So the prices in his store varied for extremely high to extremely low. His main thought with the store—our original reason for owning it—was to move product. So most of items were priced under market value. But he had a few that he knew only the specialty collectors would buy, so he priced those at or above market value.
And then there were the truly special items that he had in the store mostly as decoration. In other words, he didn’t want to sell those items, but he wanted people to see them.
Those items had the price that Dean called ridiculous. The ridiculous price was so high that he would part with the item and feel good about the item leaving his life. Needless to say, he didn’t sell many of those, but when he did, he laughed all the way to the bank.
Most writers reading this are feeling a bit confused at the moment. Writers don’t set price the way that retail store owners do. Writers mail their materials to a market that will pay them an established rate. From many writers’ points of view that means that the magazine or the book publisher sets the price.
But that’s simply not true.
Writers place a value upon their work in a different way. The value for their work comes in the markets they pursue.
For example, pay rates for short stories vary from payment in copies of the magazine (in other words no money at all and very little value) to thousands of dollars per story.
The competition for the thousands-of-dollar markets is high; the competition for the pays-in-copies markets is extremely low. Even as a beginning writer, I refused to submit stories to the pays-in-copies markets. My theory was—and is—this: I’m a professional. I get paid for my work in actual money.
I started then and continue to mail my work to the high competition, high paying markets. Those markets often invite high-end contributors, so the room for an unsolicited story is quite small—maybe one or two slots per year. Some years I hit that slot, some years I don’t, but I always try.
Then I work my way down, figuring out two things: Price and audience.
Why audience? Simple. As I grow the number of people who like my work, I can increase the price I demand for that work. I become one of the invitees instead of someone knocking on the door trying to get into the highest paying markets.
The attitude remains the same for my work with book publishers. I factor in the time it takes me to write a novel, what I need to pay my bills, and how much profit I want at minimum. (Of course, I will take money above the minimum, so setting the minimum price is the best.)
I’m fast and prolific, which gives me the luxury of taking some lower-paying project because I want to write it. If I only wrote one book every five years, I would have to demand a higher price for it—if I were a fulltime freelancer. (Most people who write one book every five years have day jobs.)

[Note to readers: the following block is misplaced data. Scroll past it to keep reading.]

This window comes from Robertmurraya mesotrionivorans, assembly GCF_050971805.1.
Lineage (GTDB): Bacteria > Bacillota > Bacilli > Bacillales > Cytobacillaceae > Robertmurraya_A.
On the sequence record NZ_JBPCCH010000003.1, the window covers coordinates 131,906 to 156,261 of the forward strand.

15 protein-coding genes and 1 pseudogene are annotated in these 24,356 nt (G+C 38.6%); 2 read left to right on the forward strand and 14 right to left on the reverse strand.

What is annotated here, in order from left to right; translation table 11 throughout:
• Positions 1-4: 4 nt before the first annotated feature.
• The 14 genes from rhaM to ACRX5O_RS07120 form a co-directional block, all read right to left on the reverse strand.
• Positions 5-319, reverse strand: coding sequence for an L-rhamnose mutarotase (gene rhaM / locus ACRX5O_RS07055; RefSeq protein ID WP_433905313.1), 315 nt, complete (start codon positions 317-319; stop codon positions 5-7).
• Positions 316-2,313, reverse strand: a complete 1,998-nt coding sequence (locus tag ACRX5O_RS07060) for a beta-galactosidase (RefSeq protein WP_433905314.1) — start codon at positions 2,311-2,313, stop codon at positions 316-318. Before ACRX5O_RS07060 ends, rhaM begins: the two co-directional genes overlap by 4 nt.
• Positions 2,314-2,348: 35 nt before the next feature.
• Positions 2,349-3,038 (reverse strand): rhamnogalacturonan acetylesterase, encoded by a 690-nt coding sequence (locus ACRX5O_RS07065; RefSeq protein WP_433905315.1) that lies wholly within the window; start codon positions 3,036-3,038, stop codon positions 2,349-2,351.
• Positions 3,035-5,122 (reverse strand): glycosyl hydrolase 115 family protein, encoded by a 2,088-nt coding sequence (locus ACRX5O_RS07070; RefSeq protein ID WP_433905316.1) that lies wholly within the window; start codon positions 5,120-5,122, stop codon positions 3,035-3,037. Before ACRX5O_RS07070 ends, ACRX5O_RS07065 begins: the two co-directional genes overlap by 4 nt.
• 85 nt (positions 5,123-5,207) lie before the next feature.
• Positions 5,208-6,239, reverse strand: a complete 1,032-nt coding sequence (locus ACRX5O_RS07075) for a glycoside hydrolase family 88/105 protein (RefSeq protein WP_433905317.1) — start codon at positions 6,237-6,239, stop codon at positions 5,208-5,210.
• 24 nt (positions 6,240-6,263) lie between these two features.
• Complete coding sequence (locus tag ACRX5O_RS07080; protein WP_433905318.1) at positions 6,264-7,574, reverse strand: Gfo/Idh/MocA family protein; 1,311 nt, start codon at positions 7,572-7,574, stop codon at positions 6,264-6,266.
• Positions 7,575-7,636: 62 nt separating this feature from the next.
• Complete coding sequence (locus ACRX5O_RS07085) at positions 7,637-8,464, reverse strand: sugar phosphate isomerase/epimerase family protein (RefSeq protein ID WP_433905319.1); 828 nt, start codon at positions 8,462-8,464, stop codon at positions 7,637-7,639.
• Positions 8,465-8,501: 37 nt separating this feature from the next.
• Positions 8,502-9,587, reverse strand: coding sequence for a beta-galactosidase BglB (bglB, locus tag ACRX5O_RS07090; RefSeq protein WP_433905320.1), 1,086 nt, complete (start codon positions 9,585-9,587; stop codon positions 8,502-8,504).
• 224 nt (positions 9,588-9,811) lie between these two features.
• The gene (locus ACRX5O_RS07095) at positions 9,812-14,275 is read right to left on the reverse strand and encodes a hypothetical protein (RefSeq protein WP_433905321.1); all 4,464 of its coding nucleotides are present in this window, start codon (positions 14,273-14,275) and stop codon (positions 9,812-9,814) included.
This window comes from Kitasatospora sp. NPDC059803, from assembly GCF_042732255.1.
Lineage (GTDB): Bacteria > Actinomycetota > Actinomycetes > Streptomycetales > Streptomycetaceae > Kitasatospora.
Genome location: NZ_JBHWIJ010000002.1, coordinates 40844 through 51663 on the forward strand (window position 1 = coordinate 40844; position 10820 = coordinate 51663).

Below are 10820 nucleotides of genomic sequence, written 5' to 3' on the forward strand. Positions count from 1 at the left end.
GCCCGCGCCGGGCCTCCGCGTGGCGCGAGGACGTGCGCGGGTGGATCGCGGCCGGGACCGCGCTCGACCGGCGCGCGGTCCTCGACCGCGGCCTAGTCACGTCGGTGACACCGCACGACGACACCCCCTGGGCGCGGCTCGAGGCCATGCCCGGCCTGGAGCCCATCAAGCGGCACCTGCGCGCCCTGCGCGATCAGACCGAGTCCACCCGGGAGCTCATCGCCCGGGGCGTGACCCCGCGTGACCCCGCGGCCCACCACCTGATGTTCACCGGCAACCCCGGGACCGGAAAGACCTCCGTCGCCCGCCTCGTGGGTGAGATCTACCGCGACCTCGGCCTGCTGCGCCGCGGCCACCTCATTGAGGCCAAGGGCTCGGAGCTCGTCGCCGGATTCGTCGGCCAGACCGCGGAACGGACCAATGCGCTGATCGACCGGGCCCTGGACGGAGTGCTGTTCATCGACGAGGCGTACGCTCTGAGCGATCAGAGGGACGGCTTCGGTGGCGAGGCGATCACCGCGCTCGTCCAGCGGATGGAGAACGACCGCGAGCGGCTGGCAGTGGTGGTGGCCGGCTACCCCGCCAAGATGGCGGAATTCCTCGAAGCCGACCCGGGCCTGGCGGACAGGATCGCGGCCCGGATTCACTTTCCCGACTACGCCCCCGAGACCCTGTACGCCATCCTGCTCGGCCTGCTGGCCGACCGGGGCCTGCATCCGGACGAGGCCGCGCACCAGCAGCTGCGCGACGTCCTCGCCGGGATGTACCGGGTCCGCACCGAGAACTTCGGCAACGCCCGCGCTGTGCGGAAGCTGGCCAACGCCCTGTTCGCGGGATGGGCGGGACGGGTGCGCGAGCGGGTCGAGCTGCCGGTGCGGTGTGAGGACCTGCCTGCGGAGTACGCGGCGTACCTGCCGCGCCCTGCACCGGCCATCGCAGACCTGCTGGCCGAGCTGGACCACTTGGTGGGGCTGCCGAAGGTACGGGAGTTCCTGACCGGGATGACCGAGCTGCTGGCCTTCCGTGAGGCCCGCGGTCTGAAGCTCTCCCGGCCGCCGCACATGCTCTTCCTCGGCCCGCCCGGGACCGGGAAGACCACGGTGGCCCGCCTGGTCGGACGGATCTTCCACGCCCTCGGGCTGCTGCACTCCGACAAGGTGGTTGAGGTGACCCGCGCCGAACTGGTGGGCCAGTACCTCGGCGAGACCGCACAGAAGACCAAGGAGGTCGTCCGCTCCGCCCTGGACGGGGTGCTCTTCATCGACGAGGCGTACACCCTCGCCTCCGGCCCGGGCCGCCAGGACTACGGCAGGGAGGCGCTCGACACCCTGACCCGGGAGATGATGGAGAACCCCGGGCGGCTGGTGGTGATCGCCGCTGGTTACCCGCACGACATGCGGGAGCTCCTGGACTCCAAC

How do I demand price? In the book publishing industry, price is negotiable. The publisher makes an offer for my work. The offer includes a price (among other things). I then accept the price or negotiate it upwards. The publisher has a limit of what he will pay me on the upper end, and I have a limit of what I will accept on the lower end.
Sometimes we come to an agreement, and sometimes we don’t.
Occasionally, I screw up. A project takes more work than I expected, for example. In one case, I had deliberately priced myself out of the market (I thought), and the publisher exceeded my price. I was stuck with a project I really didn’t want to do. I learned, in that instance, to set the bar higher for a project I don’t want.
Note: rarely do I say no to a project I don’t want. I want the publisher to return to me with other projects and/or to consider future projects I send him. So instead of saying no, I set my price so high that the publisher will decide to hire a different writer. This is the writer equivalent of Dean’s decorative collectibles. My problem early on was that I didn’t set my price high enough to laugh all the way to the bank.
Sometimes, the publisher screws up. He pays me more than the project could ever earn. This usually happens on projects that originate with the publisher and he asks me to do the writing. It does happen with my original work, but rarely. Usually the publisher and I know what the market will bear for that work, and we both set our prices accordingly. I set mine by demanding an up-front payment of a certain amount, with a royalty in case the book does better than expected. He sets his with that upfront payment and with the price point he puts on the later book.
Which brings me to the Freelancer’s Guide. I could have written 50 pages, added a proposal, and marketed this book to the top nonfiction publishers. If I had done that, I would have had a dollar figure in mind for my advance payment. If no publisher offered that, I wouldn’t write the project.
For years, I had thought of doing that but never did. Part of that was because, as fulltime fiction writer, I never made the time for the speculative nonfiction work. All of my nonfiction these days is commissioned.